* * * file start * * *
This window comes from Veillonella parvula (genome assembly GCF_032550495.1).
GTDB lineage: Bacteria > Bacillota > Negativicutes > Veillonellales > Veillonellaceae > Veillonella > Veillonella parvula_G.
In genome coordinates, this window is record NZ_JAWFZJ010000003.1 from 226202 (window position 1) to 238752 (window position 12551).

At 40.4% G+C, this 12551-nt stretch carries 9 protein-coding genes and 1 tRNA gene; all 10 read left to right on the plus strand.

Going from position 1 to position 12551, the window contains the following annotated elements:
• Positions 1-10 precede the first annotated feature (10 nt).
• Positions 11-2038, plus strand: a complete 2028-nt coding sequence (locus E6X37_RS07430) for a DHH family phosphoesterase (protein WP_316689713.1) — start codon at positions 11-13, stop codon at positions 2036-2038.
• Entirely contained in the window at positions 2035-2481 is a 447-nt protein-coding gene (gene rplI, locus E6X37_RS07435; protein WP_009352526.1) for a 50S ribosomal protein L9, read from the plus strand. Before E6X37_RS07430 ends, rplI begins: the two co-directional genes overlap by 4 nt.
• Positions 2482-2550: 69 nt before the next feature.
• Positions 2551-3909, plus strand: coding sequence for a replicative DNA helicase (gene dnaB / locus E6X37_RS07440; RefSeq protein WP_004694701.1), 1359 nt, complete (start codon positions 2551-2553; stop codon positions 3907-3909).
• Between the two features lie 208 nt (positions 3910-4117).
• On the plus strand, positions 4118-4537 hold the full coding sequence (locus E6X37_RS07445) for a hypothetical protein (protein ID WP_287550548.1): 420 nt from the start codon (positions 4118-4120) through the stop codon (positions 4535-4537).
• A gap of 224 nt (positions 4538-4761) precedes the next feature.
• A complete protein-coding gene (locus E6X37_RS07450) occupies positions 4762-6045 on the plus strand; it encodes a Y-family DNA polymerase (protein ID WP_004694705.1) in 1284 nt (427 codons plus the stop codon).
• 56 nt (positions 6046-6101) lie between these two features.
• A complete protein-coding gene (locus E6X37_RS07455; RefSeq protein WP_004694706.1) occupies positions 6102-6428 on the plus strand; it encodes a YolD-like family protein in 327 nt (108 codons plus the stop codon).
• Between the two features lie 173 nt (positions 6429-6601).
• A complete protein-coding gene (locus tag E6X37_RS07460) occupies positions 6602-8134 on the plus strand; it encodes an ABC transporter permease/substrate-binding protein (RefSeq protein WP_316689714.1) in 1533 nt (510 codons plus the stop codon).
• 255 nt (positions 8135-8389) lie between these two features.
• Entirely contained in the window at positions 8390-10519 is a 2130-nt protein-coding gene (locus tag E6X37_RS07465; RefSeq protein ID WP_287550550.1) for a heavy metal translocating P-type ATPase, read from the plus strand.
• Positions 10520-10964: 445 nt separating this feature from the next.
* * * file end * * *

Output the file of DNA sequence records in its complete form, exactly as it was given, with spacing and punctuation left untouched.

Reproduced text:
This window comes from Veillonella parvula (genome assembly GCF_032550495.1).
GTDB lineage: Bacteria > Bacillota > Negativicutes > Veillonellales > Veillonellaceae > Veillonella > Veillonella parvula_G.
In genome coordinates, this window is record NZ_JAWFZJ010000003.1 from 226202 (window position 1) to 238752 (window position 12551).

At 40.4% G+C, this 12551-nt stretch carries 9 protein-coding genes and 1 tRNA gene; all 10 read left to right on the plus strand.

Going from position 1 to position 12551, the window contains the following annotated elements:
• Positions 1-10 precede the first annotated feature (10 nt).
• Positions 11-2038, plus strand: a complete 2028-nt coding sequence (locus E6X37_RS07430) for a DHH family phosphoesterase (protein WP_316689713.1) — start codon at positions 11-13, stop codon at positions 2036-2038.
• Entirely contained in the window at positions 2035-2481 is a 447-nt protein-coding gene (gene rplI, locus E6X37_RS07435; protein WP_009352526.1) for a 50S ribosomal protein L9, read from the plus strand. Before E6X37_RS07430 ends, rplI begins: the two co-directional genes overlap by 4 nt.
• Positions 2482-2550: 69 nt before the next feature.
• Positions 2551-3909, plus strand: coding sequence for a replicative DNA helicase (gene dnaB / locus E6X37_RS07440; RefSeq protein WP_004694701.1), 1359 nt, complete (start codon positions 2551-2553; stop codon positions 3907-3909).
• Between the two features lie 208 nt (positions 3910-4117).
• On the plus strand, positions 4118-4537 hold the full coding sequence (locus E6X37_RS07445) for a hypothetical protein (protein ID WP_287550548.1): 420 nt from the start codon (positions 4118-4120) through the stop codon (positions 4535-4537).
• A gap of 224 nt (positions 4538-4761) precedes the next feature.
• A complete protein-coding gene (locus E6X37_RS07450) occupies positions 4762-6045 on the plus strand; it encodes a Y-family DNA polymerase (protein ID WP_004694705.1) in 1284 nt (427 codons plus the stop codon).
• 56 nt (positions 6046-6101) lie between these two features.
• A complete protein-coding gene (locus E6X37_RS07455; RefSeq protein WP_004694706.1) occupies positions 6102-6428 on the plus strand; it encodes a YolD-like family protein in 327 nt (108 codons plus the stop codon).
• Between the two features lie 173 nt (positions 6429-6601).
• A complete protein-coding gene (locus tag E6X37_RS07460) occupies positions 6602-8134 on the plus strand; it encodes an ABC transporter permease/substrate-binding protein (RefSeq protein WP_316689714.1) in 1533 nt (510 codons plus the stop codon).
• 255 nt (positions 8135-8389) lie between these two features.
• Entirely contained in the window at positions 8390-10519 is a 2130-nt protein-coding gene (locus tag E6X37_RS07465; RefSeq protein ID WP_287550550.1) for a heavy metal translocating P-type ATPase, read from the plus strand.
• Positions 10520-10964: 445 nt separating this feature from the next.